Bicycling in the 2013 Honk Parade, Somerville and Cambridge, Massachusetts

Sunday, October 13th,  Paul and I rode bikes to the http://honkfest.org/ Honk Festival  and start of the parade in Davis Square. I rode my Dutch bike, newly decorated for Autumn and Halloween and Paul rode the quadricycle, now with his old hand-pumped air horn which has been down in the basement for years. It sounds like a truck air horn. Paul rode oh-so-slow because his left knee barely bends and he has to keep sliding  his left foot in order to keep his leg straight. On the other side of Harvard Square we rode along the Cambridge Common. A person walking asked if he could have a ride and Paul said yes.Honk1 His name was Jim and he was a sousaphone player with the Dirty Water Brass Band. It would have been a long walk for Jim! Harvard Square is about 1 1/2 miles from Davis Square. honk4honk3Ah…, Paul now had a rider to do the pedaling and they flew down Massachusetts Avenue. He was a real powerhouse! We got to the two parking lots in Davis Square where the parade participants were gathering.

Jim,  the sousaphone player performing with with the Dirty Water Brass Band

Jim, the sousaphone player performing with with the Dirty Water Brass Band

  We paraded with  SCUL pilots, a SCUL friend and our two friends, David and Elissa.

SCUL pilots Danimal, Bad Cat (in hat), & Steve from Artisan's Asylum, where SCUL"s fort (Fort Tyler) is located. Our friends and neighbors, David and Elissa, Scul pilots  Joyride and Bucky.

SCUL pilots Danimal, Bad Cat (in hat), & Steve from Artisan’s Asylum, where SCUL”s fort (Fort Tyler) is located. Our friends and neighbors, David and Elissa, Scul pilots Joyride and Bucky.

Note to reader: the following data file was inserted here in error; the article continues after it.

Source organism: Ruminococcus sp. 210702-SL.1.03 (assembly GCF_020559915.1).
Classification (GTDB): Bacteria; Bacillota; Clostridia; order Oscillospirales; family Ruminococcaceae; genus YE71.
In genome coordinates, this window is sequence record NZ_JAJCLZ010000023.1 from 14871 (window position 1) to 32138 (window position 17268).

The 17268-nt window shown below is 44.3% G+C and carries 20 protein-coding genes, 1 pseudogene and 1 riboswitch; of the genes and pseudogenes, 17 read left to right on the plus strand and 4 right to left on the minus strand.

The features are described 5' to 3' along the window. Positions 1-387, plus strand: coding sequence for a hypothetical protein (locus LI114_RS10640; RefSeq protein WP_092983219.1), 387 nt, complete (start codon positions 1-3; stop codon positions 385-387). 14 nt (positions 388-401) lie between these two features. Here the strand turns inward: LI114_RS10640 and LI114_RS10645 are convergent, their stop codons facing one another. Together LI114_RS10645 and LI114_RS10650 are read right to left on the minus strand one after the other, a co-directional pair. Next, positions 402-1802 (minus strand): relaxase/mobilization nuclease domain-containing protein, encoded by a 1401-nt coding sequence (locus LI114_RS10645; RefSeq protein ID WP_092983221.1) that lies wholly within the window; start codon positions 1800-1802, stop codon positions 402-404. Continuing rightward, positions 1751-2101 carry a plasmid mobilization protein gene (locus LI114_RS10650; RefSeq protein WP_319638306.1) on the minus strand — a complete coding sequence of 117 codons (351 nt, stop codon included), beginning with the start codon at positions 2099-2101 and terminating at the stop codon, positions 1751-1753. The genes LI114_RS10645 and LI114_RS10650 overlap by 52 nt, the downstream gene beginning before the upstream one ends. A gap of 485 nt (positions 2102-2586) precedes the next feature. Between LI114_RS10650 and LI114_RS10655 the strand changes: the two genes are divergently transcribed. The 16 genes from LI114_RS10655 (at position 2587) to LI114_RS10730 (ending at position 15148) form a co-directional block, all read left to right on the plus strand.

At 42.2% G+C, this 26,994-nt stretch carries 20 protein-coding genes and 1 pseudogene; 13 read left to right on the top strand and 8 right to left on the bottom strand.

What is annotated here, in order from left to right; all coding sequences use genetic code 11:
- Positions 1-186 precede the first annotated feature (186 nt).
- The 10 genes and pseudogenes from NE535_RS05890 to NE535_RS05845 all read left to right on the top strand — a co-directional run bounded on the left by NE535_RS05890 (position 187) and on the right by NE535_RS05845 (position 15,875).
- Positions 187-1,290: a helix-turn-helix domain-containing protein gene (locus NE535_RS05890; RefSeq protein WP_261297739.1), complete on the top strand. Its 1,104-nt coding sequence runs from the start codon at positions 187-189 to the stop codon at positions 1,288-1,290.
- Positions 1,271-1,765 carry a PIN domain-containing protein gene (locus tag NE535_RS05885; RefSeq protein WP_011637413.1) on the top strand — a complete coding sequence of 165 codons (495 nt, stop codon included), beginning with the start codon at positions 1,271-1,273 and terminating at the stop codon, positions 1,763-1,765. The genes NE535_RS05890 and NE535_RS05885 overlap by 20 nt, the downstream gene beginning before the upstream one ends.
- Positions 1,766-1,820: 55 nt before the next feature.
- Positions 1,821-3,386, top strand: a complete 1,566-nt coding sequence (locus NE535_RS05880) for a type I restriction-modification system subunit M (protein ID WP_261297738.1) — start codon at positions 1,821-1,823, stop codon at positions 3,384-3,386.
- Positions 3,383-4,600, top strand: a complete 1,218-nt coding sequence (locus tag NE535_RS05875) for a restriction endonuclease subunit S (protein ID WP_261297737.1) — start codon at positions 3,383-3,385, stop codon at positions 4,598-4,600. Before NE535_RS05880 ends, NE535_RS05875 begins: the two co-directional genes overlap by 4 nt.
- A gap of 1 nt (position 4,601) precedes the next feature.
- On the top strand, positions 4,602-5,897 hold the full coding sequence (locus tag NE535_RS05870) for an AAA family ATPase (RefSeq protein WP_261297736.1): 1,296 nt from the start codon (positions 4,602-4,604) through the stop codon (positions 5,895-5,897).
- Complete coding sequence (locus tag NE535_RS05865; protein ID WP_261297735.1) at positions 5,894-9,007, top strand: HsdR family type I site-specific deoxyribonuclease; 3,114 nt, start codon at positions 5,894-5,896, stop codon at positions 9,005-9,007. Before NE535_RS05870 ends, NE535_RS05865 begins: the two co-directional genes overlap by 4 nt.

SCUL pilots Danimal, Bad Cat (in hat), & Steve from Artisan's Asylum

SCUL pilots Danimal, Bad Cat (in hat), & Steve from Artisan’s Asylum

SCUL pilot Bucky

SCUL pilot Bucky

The Honk parade included street activist bands, groups broadcasting their political message to the world, stilt walkers, flame twirlers (without the fire),  hula hoopers, SCUL and the family cargo bikes & bakfiets bicycling club. We slowly processed down the South-side of Massachusetts Avenue, while large enthusiastic crowds beamed. Cars stuck in traffic on the North-bound side of Massachusetts Avenue cheered and sounded their horns enthusiastically as the parade meandered along and people performed tricks and played their instuments. Along the parade route we circled around the quadricycle which Paul was riding with Steve who had three colorful spikes on the crown of his head. They were perfect parade companions. I was getting a bit dizzy circling round and round for a mile and a half.  In Harvard Square October Fest was happening. Many restaurants had beer gardens, Food vendors and craft vendors plied their wares,  while Street Activist bands performed throughout the Square.  We had a great day! Boy my body was a bit stiff after I got home and had sat for awhile! honk6

honk7

honk8

The meat eating hipsters is a barbeque club.  They grilled hot dogs while they paraded and handed hot dogs, rolls, catsup and mustard out to the crowd! And stick-on mustaches.

honk9honk10honk11

There were two people dispensing catsup and mustard to the crowds while they paraded.

There were two people dispensing catsup and mustard to the crowds while they paraded.

The linkage holding the two hubway bikes together.

This quadricycle was used to pull the hot dog cart. It was made from two hubway bikes.

This quadricycle was used to pull the hot dog cart. It was made from two hubway bikes.

The painting house

The painting house

She was mixing paint for painting the street as they paraded.

Mixing paint for painting the street as they paraded.

honk19honk20

 

honk21

 

 

 

 

 

 

A home-made bakfiets

A home-made bakfiets

honk23

honk24honk25honk26honk28

Our friends, SCUL pilots Three Speed and YT. YT is an ace hula hooper and  performs with a hula hoop troupe. Three Speed was a Honk volunteer. Three Speed and YT bicycled to all 75 public pianos that were installed through out Boston/Cambridge/Sommerville and YT played on each one. Three Speed said, she plays very well.  Would be nice to see a video of their tour.